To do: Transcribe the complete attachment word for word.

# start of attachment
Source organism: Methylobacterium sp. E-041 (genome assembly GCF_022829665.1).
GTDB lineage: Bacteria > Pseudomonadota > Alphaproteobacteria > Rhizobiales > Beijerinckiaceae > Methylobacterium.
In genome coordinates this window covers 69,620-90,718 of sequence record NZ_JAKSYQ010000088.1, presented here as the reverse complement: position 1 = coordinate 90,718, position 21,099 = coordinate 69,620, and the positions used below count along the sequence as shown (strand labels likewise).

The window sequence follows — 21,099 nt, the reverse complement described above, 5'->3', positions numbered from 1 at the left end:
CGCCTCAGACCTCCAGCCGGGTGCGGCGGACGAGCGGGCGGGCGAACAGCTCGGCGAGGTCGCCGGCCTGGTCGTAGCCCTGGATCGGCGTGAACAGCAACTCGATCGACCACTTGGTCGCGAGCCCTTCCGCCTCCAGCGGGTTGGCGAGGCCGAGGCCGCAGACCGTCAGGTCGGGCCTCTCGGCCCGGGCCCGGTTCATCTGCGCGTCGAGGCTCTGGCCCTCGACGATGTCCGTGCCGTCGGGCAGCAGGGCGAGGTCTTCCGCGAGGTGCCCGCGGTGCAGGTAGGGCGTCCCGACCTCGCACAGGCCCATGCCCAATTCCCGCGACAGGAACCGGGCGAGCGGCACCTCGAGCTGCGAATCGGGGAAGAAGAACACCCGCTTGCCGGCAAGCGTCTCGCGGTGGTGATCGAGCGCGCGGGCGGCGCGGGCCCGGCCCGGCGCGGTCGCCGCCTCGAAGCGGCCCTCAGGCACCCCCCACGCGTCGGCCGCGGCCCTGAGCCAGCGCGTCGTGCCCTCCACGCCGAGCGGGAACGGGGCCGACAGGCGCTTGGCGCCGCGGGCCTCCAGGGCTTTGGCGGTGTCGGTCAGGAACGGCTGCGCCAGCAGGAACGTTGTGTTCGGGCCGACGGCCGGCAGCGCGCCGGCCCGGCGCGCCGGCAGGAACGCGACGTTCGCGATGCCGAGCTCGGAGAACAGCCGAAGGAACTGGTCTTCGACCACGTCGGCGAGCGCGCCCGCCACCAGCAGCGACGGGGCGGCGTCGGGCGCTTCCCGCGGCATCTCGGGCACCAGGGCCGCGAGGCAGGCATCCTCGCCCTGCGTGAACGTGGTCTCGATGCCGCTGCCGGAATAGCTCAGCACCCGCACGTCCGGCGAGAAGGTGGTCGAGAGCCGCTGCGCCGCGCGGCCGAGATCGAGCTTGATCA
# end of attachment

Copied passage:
Source organism: Methylobacterium sp. E-041 (genome assembly GCF_022829665.1).
GTDB lineage: Bacteria > Pseudomonadota > Alphaproteobacteria > Rhizobiales > Beijerinckiaceae > Methylobacterium.
In genome coordinates this window covers 69,620-90,718 of sequence record NZ_JAKSYQ010000088.1, presented here as the reverse complement: position 1 = coordinate 90,718, position 21,099 = coordinate 69,620, and the positions used below count along the sequence as shown (strand labels likewise).

The window sequence follows — 21,099 nt, the reverse complement described above, 5'->3', positions numbered from 1 at the left end:
CGCCTCAGACCTCCAGCCGGGTGCGGCGGACGAGCGGGCGGGCGAACAGCTCGGCGAGGTCGCCGGCCTGGTCGTAGCCCTGGATCGGCGTGAACAGCAACTCGATCGACCACTTGGTCGCGAGCCCTTCCGCCTCCAGCGGGTTGGCGAGGCCGAGGCCGCAGACCGTCAGGTCGGGCCTCTCGGCCCGGGCCCGGTTCATCTGCGCGTCGAGGCTCTGGCCCTCGACGATGTCCGTGCCGTCGGGCAGCAGGGCGAGGTCTTCCGCGAGGTGCCCGCGGTGCAGGTAGGGCGTCCCGACCTCGCACAGGCCCATGCCCAATTCCCGCGACAGGAACCGGGCGAGCGGCACCTCGAGCTGCGAATCGGGGAAGAAGAACACCCGCTTGCCGGCAAGCGTCTCGCGGTGGTGATCGAGCGCGCGGGCGGCGCGGGCCCGGCCCGGCGCGGTCGCCGCCTCGAAGCGGCCCTCAGGCACCCCCCACGCGTCGGCCGCGGCCCTGAGCCAGCGCGTCGTGCCCTCCACGCCGAGCGGGAACGGGGCCGACAGGCGCTTGGCGCCGCGGGCCTCCAGGGCTTTGGCGGTGTCGGTCAGGAACGGCTGCGCCAGCAGGAACGTTGTGTTCGGGCCGACGGCCGGCAGCGCGCCGGCCCGGCGCGCCGGCAGGAACGCGACGTTCGCGATGCCGAGCTCGGAGAACAGCCGAAGGAACTGGTCTTCGACCACGTCGGCGAGCGCGCCCGCCACCAGCAGCGACGGGGCGGCGTCGGGCGCTTCCCGCGGCATCTCGGGCACCAGGGCCGCGAGGCAGGCATCCTCGCCCTGCGTGAACGTGGTCTCGATGCCGCTGCCGGAATAGCTCAGCACCCGCACGTCCGGCGAGAAGGTGGTCGAGAGCCGCTGCGCCGCGCGGCCGAGATCGAGCTTGATCA